Just browsing through some previous posts on this topic, I’ve noticed some good responses from @person1 and @person2. I’ve shared these below.
[quote 1]
[quote 2]
They might also be able to chime in here and help. If we get a good response, do you mind if I added this to the community newsletter? I think it will probably help a lot of people.

Ultimately, the golden rule is to make members feel great about themselves. Another great example is the response by Colleen Young, Director of Community at the Mayo Clinic has given to this question:

Can you see what Colleen is doing here? 


She noticed it was the member’s first post and welcomed them to the community. She made a personal connection with her own experiences. Then she ‘@mentioned’ six other members who she felt could also participate in the community. Finally, she asked a further question to encourage the member to come back and participate in the community a second time. 


Colleen’s response seems dead simple, but it showcases the amazing power of what a great community manager does. 


You’re not expected to master all of these skills tomorrow. But you can gradually practice them and get better at sustaining discussions and engaging with members. You don’t even need to wait to have a community to begin practicing it. Practice it in your responses in your emails today and in responses to your messages. You will notice a rapid improvement in the quantity and quality of responses you get from your friends and colleagues.

Creating and Curating Content

If you’re managing a community, it’s quite likely at some point you will be tasked with creating content for that community. By content, we’re talking about almost anything which you publish in a one to many medium. For example, a news article is content, but a discussion post is not.

Tools and Platforms For Creating Content

Technically, anything that’s published on a website is content. But I’m going to adopt a slightly narrower definition for our purposes here. Content is any static, non-discussion, form of media authored by you or a member on your site. The intent is typically to inform and entertain rather than start a discussion (although there are some exceptions).

Unless your community is on a platform which only allows discussions, like a WhatsApp group, you probably have several tools for creating community content. These might include.

  • Social media posts. These are posts on any social media channels which may include text, audio, images, and video. 
  • Blogs/Articles. These are longer-form content posted by you and your members of the community. 
  • Knowledge/documentation. These are articles that are organized into documentation or knowledge shared by others.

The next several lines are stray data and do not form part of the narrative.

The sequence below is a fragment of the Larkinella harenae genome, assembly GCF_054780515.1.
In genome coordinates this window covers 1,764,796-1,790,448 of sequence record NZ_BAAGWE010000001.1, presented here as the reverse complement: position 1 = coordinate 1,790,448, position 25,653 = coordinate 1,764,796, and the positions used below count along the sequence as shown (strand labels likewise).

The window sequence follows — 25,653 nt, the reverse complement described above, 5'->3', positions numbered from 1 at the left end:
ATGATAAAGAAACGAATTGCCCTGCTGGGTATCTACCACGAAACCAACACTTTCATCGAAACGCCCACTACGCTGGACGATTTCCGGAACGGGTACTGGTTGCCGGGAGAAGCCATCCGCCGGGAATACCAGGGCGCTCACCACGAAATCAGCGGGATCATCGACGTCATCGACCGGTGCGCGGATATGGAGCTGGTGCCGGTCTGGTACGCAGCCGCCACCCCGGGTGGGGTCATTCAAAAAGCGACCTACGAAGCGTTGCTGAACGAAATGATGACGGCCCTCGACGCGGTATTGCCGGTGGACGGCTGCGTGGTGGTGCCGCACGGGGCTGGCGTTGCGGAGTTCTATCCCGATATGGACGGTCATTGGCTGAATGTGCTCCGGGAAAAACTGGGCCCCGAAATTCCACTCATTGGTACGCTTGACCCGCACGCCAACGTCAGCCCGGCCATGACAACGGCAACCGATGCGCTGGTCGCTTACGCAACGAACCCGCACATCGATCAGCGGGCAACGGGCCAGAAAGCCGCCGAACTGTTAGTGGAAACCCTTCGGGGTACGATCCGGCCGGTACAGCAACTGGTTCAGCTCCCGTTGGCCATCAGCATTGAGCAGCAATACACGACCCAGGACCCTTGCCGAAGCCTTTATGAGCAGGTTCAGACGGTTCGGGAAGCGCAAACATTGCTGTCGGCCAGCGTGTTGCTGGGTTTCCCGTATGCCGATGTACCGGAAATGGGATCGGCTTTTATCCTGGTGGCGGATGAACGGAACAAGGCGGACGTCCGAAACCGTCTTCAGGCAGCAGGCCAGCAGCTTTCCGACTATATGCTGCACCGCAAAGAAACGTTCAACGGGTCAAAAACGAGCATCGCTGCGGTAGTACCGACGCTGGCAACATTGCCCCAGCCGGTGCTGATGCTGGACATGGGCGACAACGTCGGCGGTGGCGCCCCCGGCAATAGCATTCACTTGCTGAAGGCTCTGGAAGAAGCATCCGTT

• Newsletters. This is typically a curated email containing the latest news and activities in the community. 
  • Digests. This is an automated email that is sent to members who have opted in (or not opted out) of receiving it. It is typically sent on a weekly basis. 
  • Automated emails. These are emails members which members trigger based upon actions they have performed in the community. 
  • Video/photo galleries. These are curated videos and photos members have contributed to the community. 
  • Reviews. These are member-generated reviews posted about products and experiences. 
  • Podcasts. These are podcasts created for the community and contain discussions about what content is most popular. 
  • Static copy. This is the text written on your community website and in any notifications that pop-up to members within the community. 

If you want your content to be read, watched, and heard, you have to make it worthwhile to your audience. This is such a simple rule, but it’s staggering how often it’s ignored. 

Two types of community content

There are two types of content in an online community. The first is content which is designed to inform. The second is content that is designed to entertain. Both have their unique benefits.

Informative content

Informative content is content that helps members achieve their goals. The best examples of this kind of content include the following:

  1. Tutorials. These are detailed guides created by the community which highlights the best lessons learned by members. They often tackle common problems which members face. The DigitalOcean community does this remarkably well. 
  2. Case studies. Case studies encourage members to share something interesting they have done which could be valuable for other members. Any videos or long-form advice articles which highlight specifically how members resolved a common challenge or improved their results are usually popular within the community. 
  3. Analysis and breakdowns. Do a detailed breakdown or analysis of common situations members face. Be as specific as possible. Take what members are doing and do a detailed breakdown of it (what’s working well and not well?). This is similar to case studies but highlights areas of improvement as well as what’s not going well. 
  4. Templates and resources. Create templates members can use. For example, templates that help them structure their work, plan out a project or evaluate their success can save members a lot of time. Likewise, resources on topical issues can also be very useful. 
  5. Surveys and data. Your members will probably enjoy seeing how they compare to other members. A survey is a useful way to collect data and get the current pulse of your members on a wide array of topical issues. This might include time spent on a project, current level, salary level, or anything that might be interesting. You can then publish the results. 
  6. Interviews with a VIP. Better than an interview with a member, is an interview with a VIP in your sector. These work best when the person is well known and respected by most of the audience. If you wouldn’t invite this person on stage at a major conference, they’re probably not a good match. Aim high for these interviews.